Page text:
The revelation comes after the train operator refused to disclose to Scotland on Sunday figures they have collated despite numerous requests.
The growth in the number of journeys where trains fail to stop at stations they were scheduled to according to the timetable has led to a rising tide of anger among commuters left waiting at those stations or unable to disembark when their train fails to stop. In many cases the decision to skip a stop is taken after passengers have begun their journeys.
ScotRail abandoning timetables has made employees late for work, delayed them collecting their children and forced them to change train or even double back to reach their intended destination.
Transport minister Humza Yousaf tweeted that the situation is “simply not good enough”. He has revealed to MSPs that 0.78 per cent of ScotRail services in 2017 skipped stations – around 20 of its 2,500 trains a day.
That compares with 0.6 per cent in 2016-17 and 0.4 per cent in 2011-12, the minister has previously told Holyrood.
Scottish Greens transport spokesman John Finnie, who requested the latest figure, said: “It seems there is an increasing problem of commuters being abandoned as ScotRail services fail to stop at their stations.
“The rail network will always experience delays and cancellations, but stop-skipping is entirely avoidable with the right investment and planning. It’s not something ScotRail should be keeping from the media.”
ScotRail has stressed that stops are missed when there is disruption purely to minimise knock-on delays to other trains. Trains that skip stops are marked as “part-cancelled” and count against performance.
However, every passenger Scotland on Sunday spoke to was unaware of this and said it had not been explained to them by staff.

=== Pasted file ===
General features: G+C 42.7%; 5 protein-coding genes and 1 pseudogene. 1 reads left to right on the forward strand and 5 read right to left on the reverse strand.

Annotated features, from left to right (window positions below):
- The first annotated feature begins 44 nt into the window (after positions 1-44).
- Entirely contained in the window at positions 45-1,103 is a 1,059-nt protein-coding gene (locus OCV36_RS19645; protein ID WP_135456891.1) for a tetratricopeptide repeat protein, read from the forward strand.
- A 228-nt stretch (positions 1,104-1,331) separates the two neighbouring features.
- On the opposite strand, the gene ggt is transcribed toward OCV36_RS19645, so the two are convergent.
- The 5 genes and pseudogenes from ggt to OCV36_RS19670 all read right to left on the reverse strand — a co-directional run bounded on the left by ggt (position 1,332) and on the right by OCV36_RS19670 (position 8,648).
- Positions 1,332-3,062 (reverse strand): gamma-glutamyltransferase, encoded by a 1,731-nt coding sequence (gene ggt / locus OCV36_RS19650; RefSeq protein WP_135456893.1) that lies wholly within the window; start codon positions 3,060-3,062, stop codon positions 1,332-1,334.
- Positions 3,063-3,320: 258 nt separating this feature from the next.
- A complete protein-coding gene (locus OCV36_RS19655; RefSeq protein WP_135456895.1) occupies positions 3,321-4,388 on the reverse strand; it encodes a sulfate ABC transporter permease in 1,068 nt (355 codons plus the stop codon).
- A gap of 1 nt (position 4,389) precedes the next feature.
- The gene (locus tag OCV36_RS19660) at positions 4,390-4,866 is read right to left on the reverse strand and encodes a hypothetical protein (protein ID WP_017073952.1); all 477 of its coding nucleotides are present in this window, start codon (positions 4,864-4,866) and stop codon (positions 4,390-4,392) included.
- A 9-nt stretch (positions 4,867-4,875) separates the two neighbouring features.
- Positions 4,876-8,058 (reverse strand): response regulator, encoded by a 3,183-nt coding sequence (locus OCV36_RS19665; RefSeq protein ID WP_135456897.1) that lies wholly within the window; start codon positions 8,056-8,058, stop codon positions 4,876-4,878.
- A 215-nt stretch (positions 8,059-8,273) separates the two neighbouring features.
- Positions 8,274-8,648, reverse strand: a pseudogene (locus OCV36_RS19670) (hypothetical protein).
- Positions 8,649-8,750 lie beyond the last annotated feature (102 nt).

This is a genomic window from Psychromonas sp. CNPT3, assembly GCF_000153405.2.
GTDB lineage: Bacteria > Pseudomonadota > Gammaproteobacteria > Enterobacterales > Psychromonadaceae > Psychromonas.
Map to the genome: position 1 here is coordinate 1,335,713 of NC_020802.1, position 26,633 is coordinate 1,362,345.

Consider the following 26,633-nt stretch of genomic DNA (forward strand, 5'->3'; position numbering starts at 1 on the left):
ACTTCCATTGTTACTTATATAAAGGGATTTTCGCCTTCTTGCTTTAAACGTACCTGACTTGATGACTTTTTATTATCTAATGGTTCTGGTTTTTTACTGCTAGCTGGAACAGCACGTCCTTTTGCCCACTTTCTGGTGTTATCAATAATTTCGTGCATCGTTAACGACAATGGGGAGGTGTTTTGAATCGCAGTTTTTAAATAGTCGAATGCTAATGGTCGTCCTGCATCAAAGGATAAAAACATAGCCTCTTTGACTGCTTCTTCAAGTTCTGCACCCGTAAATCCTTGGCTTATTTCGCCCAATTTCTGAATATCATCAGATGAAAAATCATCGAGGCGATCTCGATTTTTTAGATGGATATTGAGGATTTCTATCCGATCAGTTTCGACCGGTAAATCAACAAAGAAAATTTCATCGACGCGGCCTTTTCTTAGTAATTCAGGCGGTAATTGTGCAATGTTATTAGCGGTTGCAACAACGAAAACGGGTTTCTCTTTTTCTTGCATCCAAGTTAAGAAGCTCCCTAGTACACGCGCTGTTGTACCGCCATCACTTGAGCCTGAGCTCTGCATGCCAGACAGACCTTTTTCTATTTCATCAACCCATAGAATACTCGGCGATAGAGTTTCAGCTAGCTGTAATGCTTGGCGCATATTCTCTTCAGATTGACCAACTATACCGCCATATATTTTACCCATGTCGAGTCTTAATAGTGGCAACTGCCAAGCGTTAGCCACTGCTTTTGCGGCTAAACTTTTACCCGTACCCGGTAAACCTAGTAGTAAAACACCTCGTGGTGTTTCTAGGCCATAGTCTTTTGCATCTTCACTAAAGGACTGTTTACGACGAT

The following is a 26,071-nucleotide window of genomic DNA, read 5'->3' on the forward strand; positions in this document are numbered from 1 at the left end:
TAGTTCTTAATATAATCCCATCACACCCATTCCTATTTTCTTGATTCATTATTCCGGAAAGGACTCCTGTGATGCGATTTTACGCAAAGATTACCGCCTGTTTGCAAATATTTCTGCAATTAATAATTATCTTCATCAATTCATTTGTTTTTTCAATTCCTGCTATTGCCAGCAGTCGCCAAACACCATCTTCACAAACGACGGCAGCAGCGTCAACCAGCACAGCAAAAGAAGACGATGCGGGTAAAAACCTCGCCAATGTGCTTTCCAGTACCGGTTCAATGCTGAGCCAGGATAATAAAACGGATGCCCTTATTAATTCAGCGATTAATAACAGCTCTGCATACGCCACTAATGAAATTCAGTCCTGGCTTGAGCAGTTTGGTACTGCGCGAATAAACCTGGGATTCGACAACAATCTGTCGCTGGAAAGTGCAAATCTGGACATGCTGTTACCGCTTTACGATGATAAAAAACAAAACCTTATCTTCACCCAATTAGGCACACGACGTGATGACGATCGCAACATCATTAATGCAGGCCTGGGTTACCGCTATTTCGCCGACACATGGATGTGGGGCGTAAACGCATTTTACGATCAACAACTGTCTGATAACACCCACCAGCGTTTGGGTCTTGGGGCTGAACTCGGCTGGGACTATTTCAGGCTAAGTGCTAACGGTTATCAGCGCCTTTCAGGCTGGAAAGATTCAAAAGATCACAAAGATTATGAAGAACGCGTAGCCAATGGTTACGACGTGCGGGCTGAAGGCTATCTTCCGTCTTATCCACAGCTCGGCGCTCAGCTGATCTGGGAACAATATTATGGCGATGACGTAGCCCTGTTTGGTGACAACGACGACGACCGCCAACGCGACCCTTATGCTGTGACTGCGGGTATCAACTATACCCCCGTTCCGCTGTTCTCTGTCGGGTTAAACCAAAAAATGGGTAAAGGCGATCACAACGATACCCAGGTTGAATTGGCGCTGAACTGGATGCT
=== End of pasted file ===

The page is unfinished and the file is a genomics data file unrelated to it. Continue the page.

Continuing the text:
ScotRail said it had pledged to minimise – rather than ban – stop-skipping on its busiest trains since November 2016 following an earlier outcry.
However, on social media many passengers said they thought it had been outlawed, as the then ScotRail managing director Phil Verster confirmed to MSPs last January. He told a Holyrood committee: “On running trains express, or skipping stations, we have implemented a clear policy that trains that are travelling into big city centres and conurbations at particular times in the peak period will not skip stops.
“Similarly, trains that travel out from big city centres in the evening at particular times in the peak period will not skip stops.”
ScotRail claimed the number of such “peak flow” trains skipping stops had not increased since autumn 2016 but declined to provide figures to support its claim.
The apparent increase in stop-skipping is thought to be linked to worsening ScotRail performance since the autumn, blamed on a combination of bad weather and faults such as signalling.
This has triggered a new review of performance by former TransPennine Express rail chief Nick Donovan, who has been drafted in by ScotRail.
Some of the most vociferous complaints have come from commuters on the Kirkcaldy-Edinburgh line, but ScotRail operations director Perry Ramsey has admitted to Dumbarton Labour MSP Jackie Baillie that it “occurs across the entire network”.